How do you cement any newfound connections you make? Like any adult, you hand out your business card. You should pre-print these before you go to camp. Make sure they highlight your skills in a brief and appealing way, something like “Leo Margul—Good at archery, O.K. at Frisbee, below average but passionate at soccer.” Then your contact info: “Cabin 4—left at the door, top bunk, large framed photo of parents.” They won’t forget you now.

Conversation starters
You show up at camp, you’re in a new environment, you know no one. What would an adult do in this situation? You guessed it: network. Go up to another kid and just mention something going on around you like “heard it’s supposed to rain tomorrow.” Adults call that “small talk,” and that’s how we do most of our communicating. Next, give an opinion that no one could disagree with, like “they have food here, and I like food.” You’re in.

Be clear
Just like in business, when seeking advice or a referral, it’s important to communicate your intentions clearly. So after your initial introduction, say, “I would like us to be friends and play together, what is your schedule like during swim time?” End your interaction at a natural break in the conversation, and then shake hands while maintaining eye contact. If they say you’re “being weird,” that means you’ve made a lasting impression.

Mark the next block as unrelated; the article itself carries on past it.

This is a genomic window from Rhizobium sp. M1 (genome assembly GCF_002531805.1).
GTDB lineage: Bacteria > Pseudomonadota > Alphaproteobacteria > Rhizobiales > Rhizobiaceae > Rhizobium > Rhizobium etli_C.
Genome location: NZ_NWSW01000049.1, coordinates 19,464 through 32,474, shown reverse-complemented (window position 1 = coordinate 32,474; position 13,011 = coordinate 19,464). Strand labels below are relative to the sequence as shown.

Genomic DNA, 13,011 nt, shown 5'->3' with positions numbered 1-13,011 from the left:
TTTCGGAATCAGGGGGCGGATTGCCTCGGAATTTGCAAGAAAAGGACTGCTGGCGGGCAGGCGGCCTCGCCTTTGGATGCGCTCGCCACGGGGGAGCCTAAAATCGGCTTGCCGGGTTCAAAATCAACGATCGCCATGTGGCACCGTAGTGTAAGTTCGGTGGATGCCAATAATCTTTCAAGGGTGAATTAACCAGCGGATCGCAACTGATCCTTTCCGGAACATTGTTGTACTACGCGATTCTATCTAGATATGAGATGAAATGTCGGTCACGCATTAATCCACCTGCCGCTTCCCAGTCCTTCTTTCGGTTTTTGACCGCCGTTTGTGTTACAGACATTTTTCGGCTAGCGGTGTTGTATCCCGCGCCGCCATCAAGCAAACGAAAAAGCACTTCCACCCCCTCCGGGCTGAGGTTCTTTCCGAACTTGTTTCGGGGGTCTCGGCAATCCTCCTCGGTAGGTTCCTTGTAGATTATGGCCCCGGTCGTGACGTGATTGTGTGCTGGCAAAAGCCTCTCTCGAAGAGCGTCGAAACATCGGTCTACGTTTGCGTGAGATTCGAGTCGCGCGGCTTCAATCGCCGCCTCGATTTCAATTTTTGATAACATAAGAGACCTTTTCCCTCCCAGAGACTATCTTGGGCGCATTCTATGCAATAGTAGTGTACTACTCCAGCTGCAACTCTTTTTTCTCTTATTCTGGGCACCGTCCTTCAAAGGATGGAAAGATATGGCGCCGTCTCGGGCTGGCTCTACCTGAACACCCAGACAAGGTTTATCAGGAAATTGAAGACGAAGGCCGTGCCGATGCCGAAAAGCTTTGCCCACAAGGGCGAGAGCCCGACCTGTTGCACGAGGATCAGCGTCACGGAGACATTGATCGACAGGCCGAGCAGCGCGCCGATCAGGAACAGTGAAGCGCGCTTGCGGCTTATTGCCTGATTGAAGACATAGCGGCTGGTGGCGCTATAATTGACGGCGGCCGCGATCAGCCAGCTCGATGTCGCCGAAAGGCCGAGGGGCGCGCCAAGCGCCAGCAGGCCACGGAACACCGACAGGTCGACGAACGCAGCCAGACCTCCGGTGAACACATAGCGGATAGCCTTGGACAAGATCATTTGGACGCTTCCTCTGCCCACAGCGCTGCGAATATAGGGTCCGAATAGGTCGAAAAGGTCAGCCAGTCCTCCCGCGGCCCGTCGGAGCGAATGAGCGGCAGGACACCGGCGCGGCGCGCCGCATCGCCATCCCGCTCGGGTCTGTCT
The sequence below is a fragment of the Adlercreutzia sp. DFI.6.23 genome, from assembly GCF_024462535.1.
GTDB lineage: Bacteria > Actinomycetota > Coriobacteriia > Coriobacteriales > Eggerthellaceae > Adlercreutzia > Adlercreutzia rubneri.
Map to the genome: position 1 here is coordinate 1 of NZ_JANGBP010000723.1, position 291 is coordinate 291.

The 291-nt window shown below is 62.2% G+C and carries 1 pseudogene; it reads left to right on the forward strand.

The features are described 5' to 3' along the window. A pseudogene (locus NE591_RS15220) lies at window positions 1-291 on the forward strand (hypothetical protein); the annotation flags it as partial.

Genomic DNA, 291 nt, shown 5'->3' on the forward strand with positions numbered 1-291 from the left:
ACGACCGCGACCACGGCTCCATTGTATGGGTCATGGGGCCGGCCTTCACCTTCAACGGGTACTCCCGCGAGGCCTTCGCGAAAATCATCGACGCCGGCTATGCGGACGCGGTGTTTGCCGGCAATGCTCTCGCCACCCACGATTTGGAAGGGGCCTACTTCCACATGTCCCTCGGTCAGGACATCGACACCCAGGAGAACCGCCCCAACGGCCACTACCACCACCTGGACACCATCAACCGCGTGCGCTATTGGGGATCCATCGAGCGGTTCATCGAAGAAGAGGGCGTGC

Stay in touch
It’s important to maintain contact within your new network. Interrupt your friends while they’re playing, and ask if they’re free to grab coffee to talk about your initial friendship offer. Remember to write a thank you note, to let them know that their time is appreciated. Then check in from time to time, and congratulate them on any positive news you’ve heard. “That was a cool beaded bracelet you made today, Benjamin.”

Bonus: romantic relationships
Meeting and interacting with romantic interests can start at camp. It’s important to approach these situations with a plan as well. Luckily, what works to get someone’s interest as an adult can work just as well for your camp romance.
—There is nothing more appealing than being mysterious. While everyone is playing sports, where are you? Sitting in the woods alone. “He’s so cool, he must live by his own rules,” the ladies will say, as they swoon. Also, make sure to answer every question with “maybe” and then a wink, so no one will ever know what you’re thinking and they’ll be drawn to you. That last part actually works in real life.
—Tweens love feeling like adults. Show them you’re mature by talking about grown-up matters, like the finer points of a fixed rate mortgage.

Approaching every situation like a professional is a skill that only comes after years of practice, and applying it to your childhood will at least make you friends, and at worst leave you with 497 business cards.